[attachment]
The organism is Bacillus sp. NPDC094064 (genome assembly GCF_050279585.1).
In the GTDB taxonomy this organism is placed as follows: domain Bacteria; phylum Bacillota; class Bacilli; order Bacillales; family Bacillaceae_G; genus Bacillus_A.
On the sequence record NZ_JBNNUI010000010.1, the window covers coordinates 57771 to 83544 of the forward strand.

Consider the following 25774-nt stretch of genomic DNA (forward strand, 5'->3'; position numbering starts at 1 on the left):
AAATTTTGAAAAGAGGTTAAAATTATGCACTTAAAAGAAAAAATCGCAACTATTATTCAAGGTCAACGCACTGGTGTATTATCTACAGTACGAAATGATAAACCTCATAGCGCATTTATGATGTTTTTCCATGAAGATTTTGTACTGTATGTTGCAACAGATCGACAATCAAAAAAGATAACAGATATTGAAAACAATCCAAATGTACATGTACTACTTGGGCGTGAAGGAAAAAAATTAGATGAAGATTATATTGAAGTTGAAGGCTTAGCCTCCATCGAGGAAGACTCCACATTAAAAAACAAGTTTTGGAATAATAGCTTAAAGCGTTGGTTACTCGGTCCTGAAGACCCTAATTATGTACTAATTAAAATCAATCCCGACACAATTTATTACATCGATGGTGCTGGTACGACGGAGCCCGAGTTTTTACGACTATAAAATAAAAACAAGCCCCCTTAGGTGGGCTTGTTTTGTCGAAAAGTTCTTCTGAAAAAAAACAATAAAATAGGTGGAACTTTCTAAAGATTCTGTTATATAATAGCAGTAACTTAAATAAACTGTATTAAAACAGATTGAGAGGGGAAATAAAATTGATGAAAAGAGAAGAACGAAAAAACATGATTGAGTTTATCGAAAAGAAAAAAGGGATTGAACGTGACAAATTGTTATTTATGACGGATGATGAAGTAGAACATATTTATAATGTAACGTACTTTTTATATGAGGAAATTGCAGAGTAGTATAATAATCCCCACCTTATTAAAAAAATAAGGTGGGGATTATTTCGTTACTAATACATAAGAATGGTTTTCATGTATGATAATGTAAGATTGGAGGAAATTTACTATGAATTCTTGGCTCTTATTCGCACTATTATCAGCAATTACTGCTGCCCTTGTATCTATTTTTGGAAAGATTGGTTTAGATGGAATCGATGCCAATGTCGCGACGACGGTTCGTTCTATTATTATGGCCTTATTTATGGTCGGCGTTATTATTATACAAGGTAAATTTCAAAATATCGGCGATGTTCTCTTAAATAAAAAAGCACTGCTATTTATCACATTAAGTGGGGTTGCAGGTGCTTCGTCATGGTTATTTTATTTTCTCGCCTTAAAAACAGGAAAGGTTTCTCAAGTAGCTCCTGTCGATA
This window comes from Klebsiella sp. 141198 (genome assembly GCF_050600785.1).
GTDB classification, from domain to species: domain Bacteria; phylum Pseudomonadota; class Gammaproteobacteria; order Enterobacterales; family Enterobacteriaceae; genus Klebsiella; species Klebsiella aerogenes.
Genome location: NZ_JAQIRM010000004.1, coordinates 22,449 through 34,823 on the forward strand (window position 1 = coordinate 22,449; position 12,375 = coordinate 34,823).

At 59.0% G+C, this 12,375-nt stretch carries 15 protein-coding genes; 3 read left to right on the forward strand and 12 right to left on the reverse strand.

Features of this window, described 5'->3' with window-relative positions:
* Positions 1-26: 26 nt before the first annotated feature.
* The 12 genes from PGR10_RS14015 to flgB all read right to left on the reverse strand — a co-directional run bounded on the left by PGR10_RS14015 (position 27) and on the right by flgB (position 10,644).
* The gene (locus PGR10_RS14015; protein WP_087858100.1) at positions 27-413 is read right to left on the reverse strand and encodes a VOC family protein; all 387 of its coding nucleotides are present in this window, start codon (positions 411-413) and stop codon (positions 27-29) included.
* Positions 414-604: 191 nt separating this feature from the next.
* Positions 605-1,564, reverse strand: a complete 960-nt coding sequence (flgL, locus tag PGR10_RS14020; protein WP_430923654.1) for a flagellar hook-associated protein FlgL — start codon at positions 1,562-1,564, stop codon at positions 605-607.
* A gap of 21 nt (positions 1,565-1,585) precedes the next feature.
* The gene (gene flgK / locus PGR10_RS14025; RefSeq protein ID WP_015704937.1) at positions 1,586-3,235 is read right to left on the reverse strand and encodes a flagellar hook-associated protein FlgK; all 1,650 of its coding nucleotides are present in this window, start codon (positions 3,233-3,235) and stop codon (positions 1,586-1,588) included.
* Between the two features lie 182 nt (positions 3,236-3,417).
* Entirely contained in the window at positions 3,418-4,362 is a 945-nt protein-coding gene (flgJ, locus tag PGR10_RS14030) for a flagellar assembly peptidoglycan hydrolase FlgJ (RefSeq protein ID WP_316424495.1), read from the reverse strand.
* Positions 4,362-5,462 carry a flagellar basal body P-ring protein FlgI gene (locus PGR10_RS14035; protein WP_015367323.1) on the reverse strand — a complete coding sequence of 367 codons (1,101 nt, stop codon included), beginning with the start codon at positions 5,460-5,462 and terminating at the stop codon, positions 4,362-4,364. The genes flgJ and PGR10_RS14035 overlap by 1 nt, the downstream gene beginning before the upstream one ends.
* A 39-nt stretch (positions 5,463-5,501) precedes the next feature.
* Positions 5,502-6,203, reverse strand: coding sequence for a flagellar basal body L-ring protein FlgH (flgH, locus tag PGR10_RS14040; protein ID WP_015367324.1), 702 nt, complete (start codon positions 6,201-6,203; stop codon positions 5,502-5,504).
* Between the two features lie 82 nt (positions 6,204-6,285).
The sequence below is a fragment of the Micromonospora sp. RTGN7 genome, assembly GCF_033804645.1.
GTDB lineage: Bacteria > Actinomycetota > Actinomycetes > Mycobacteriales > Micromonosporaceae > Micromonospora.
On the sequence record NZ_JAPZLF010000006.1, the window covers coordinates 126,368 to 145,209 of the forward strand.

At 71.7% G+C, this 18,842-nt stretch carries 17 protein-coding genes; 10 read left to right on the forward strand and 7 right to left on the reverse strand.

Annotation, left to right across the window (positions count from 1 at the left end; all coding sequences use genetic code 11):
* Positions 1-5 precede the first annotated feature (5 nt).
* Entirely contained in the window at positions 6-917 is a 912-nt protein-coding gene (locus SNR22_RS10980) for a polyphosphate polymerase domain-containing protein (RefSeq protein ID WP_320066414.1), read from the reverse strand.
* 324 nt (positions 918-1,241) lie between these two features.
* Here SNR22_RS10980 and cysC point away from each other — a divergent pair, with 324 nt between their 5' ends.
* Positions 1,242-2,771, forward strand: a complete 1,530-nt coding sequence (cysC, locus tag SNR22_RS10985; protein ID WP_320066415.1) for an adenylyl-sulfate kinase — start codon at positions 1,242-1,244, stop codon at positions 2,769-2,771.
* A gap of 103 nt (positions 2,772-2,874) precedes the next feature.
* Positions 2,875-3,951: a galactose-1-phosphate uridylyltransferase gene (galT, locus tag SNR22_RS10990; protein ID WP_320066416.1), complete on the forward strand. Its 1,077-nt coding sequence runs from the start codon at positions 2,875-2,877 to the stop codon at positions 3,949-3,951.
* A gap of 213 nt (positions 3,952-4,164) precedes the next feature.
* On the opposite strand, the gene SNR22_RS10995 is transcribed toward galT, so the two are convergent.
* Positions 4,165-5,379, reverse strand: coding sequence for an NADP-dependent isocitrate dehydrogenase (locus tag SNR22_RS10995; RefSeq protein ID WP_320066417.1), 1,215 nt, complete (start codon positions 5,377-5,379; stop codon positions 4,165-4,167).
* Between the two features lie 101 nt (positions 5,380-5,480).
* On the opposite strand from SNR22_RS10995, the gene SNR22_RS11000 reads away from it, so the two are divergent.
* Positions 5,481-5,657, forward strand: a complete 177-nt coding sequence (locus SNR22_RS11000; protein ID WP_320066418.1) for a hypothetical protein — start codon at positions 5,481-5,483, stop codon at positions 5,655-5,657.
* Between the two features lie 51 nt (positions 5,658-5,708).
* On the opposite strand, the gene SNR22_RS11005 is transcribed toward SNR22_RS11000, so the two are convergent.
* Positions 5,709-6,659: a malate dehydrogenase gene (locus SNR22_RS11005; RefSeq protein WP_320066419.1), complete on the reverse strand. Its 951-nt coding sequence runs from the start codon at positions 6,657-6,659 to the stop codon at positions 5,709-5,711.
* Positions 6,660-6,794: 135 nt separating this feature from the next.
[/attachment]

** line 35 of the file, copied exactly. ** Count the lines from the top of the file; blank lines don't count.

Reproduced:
* Positions 2,875-3,951: a galactose-1-phosphate uridylyltransferase gene (galT, locus tag SNR22_RS10990; protein ID WP_320066416.1), complete on the forward strand. Its 1,077-nt coding sequence runs from the start codon at positions 2,875-2,877 to the stop codon at positions 3,949-3,951.